Seen on 16 October, 2003

Nicola McAuliffe as Katherina in The Taming Of The Shrew. Just say the words, and you know pretty much what you're going to get, and that it will be good: intelligent and complex, yet not without fun even amid this most problematic of Shakespeare's plays for a modern audience. McAuliffe's Kate has grown so truculent and froward because her much younger sister, Bianca, has been spoiled rotten and knows how to exploit it; their father deprecates Kate to her face and at one point sends her tumbling to the floor, leaving her with a limp for the next couple of acts. This Kate professes her love of husband Petruchio in the end not because he has ground her into submission through his stratagems, nor as a tactic in an ongoing campaign, but because, in the mere fact of paying attention to her, he has awakened in her an entire range of emotions hitherto unconceived-of.

Ross Kemp as Petruchio. Just say the words, and you know pretty much what you're going to get. And you're dead wrong. This Petruchio is not a bullet-headed ageing boot-boy hollering, "OI! KATE! SHUT IT!" The former EastEnders anti-hero goes to great lengths to play against type. He adopts an RP accent, dresses in shooting tweeds and puts much thought into delivering the verse as verse, to admirable effect.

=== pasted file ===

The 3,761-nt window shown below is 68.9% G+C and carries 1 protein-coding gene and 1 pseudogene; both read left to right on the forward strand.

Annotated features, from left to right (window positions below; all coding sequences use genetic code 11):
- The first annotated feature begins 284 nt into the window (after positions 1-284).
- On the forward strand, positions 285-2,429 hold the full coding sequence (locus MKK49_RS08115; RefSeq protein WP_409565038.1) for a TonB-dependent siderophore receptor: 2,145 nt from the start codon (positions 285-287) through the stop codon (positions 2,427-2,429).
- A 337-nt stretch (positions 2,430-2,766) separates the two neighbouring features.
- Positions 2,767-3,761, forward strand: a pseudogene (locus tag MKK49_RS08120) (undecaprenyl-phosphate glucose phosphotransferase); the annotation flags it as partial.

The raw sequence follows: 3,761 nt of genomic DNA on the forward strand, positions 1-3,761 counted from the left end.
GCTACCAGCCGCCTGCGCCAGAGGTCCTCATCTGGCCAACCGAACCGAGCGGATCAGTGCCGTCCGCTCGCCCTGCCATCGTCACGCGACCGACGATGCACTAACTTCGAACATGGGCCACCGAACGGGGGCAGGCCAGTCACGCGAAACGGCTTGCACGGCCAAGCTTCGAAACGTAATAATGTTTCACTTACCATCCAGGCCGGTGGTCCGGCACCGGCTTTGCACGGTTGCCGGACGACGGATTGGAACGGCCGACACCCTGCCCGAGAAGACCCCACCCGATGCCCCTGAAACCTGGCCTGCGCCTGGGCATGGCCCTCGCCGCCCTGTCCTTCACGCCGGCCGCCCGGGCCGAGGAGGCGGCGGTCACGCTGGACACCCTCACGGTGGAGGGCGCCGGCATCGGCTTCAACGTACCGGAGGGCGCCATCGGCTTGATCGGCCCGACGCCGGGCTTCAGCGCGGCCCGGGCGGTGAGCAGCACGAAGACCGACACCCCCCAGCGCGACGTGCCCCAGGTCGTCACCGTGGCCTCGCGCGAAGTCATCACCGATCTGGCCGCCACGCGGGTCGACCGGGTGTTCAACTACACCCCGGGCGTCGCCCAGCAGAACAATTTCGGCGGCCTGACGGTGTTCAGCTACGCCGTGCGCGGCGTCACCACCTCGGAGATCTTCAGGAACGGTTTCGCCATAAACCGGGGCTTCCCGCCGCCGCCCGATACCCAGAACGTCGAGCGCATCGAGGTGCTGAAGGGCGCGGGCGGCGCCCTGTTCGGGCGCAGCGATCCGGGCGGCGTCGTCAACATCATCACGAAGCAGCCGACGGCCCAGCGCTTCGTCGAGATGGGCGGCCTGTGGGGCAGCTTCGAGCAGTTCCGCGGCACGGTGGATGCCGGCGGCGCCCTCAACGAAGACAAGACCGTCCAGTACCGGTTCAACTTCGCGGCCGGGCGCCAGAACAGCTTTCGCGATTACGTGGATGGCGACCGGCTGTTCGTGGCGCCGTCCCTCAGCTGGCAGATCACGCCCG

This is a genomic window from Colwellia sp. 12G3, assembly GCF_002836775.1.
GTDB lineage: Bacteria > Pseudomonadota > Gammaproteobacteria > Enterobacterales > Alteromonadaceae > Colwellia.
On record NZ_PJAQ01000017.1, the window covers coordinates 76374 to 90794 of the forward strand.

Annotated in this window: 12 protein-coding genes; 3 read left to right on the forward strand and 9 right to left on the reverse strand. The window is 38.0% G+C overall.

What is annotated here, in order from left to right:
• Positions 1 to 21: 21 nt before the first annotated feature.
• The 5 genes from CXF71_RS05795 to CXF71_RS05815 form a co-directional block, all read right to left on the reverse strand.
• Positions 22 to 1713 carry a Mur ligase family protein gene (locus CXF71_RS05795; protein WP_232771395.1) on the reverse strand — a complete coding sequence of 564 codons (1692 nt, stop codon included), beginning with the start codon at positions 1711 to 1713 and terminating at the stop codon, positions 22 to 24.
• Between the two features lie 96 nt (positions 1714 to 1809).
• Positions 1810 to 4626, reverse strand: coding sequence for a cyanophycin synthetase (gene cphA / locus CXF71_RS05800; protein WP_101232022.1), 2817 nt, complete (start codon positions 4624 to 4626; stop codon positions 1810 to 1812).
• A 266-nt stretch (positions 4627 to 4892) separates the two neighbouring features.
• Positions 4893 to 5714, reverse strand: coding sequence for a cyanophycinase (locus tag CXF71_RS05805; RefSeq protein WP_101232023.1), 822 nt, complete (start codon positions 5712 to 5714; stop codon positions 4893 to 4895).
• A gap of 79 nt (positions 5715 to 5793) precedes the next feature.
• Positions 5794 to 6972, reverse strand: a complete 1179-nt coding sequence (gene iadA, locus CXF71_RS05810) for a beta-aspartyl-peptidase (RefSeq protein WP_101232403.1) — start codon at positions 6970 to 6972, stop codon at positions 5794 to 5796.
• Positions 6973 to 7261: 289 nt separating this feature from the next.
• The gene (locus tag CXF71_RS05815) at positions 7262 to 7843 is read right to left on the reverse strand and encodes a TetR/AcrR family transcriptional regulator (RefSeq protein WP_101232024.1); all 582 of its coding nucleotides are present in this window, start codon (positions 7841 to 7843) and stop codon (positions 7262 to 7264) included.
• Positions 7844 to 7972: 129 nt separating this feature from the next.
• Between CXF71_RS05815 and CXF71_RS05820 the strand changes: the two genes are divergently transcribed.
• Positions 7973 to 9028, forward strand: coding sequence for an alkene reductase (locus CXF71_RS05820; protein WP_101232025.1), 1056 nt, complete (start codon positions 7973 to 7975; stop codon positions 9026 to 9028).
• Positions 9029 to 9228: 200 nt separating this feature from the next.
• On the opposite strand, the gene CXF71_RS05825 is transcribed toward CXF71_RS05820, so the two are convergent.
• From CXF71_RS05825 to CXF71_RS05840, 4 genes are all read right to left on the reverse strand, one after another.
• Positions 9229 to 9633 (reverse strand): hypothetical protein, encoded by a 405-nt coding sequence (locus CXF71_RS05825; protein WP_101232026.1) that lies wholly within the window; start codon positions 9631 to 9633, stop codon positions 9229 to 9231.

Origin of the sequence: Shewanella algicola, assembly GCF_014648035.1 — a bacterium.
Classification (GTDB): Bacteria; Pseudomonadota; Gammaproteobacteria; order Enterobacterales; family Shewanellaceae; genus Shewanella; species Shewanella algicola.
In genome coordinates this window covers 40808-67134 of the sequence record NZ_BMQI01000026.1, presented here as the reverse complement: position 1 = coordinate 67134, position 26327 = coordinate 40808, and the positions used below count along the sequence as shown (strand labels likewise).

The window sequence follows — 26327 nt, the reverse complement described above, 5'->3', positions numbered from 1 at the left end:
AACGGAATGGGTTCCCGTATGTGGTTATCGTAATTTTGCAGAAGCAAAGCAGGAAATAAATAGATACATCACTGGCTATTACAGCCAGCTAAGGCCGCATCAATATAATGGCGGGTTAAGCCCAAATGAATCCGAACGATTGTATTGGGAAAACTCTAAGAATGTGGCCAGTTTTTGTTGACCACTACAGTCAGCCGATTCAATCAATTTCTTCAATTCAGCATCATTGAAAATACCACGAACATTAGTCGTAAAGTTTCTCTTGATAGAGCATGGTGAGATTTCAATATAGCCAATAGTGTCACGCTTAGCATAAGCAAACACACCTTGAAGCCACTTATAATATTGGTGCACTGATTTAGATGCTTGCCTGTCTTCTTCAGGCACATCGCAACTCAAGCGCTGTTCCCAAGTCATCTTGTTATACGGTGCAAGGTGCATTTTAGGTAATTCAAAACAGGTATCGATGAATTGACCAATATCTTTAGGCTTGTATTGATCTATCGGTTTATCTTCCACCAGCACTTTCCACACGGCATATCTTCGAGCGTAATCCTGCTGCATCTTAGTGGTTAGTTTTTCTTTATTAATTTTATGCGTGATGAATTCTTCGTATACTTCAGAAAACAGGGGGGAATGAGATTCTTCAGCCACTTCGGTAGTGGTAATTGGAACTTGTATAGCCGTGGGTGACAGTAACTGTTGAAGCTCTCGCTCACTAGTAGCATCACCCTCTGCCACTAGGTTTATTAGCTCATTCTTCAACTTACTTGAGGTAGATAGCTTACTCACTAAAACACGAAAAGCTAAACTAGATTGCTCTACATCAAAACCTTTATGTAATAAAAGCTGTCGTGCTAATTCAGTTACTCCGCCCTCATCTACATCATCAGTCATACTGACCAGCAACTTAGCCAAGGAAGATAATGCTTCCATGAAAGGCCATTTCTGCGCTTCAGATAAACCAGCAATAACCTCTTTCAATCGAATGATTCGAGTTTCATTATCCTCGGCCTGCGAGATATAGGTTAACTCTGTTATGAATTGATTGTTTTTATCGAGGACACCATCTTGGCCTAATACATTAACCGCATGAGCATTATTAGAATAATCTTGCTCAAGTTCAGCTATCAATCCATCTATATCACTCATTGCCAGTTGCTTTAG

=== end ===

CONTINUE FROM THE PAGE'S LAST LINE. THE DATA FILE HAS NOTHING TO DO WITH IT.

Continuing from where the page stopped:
Unfortunately, Kemp lacks the stage skills to pull off such a wholesale reinvention, and his awareness of this generates a lack of confidence which hampers his performance further. Away from the close-range naturalistic acting of television, he either over-exaggerates (as with his eyebrows, forever wildly a-bounce) or fumbles (as with his hands, not quite knowing what to do with them).

Mark Rosenblatt's touring production for Plymouth's Theatre Royal (which I saw in Guildford) also has a strong supporting cast including the likes of Michael Matus as an effeminate Tranio and Robert Goodale as a salesman roped into the other strand of the marriage-plot. However, Rosenblatt does not yet have the directorial deftness to resolve the glaring contradiction in style and approach between his two leads. The production, like the play, is a battle between an intelligent, independent Kate and a Petruchio who goes too far; and in the production, as in the play, it's Petruchio who wins, not by merit or strategy but by attrition.

Written for the Financial Times.

Copyright © Ian Shuttleworth; all rights reserved.

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